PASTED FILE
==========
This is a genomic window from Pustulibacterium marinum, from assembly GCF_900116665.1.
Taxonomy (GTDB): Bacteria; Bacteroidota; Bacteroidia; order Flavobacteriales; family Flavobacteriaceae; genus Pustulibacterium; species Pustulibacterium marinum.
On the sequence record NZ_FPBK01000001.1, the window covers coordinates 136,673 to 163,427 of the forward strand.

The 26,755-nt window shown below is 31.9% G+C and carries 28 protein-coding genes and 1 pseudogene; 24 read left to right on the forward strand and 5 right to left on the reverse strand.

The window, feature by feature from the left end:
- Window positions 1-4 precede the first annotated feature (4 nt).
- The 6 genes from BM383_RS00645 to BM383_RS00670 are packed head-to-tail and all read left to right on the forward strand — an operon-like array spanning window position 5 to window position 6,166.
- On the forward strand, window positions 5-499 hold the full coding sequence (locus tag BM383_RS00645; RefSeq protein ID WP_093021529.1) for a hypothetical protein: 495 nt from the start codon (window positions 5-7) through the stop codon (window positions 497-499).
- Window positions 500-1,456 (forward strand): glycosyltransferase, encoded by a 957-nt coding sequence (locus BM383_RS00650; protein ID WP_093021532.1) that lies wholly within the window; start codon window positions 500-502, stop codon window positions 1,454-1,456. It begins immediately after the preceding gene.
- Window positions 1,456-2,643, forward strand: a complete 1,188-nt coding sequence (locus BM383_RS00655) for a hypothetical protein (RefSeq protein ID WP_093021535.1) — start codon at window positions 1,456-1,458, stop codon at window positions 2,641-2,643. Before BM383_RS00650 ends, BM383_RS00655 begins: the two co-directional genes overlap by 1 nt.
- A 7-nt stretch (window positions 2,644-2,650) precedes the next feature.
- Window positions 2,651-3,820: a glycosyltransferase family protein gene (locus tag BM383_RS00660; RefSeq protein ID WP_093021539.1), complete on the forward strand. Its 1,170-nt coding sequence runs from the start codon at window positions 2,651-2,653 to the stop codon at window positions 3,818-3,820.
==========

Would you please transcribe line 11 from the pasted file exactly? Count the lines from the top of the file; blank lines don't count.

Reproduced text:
- A 7-nt stretch (window positions 2,644-2,650) precedes the next feature.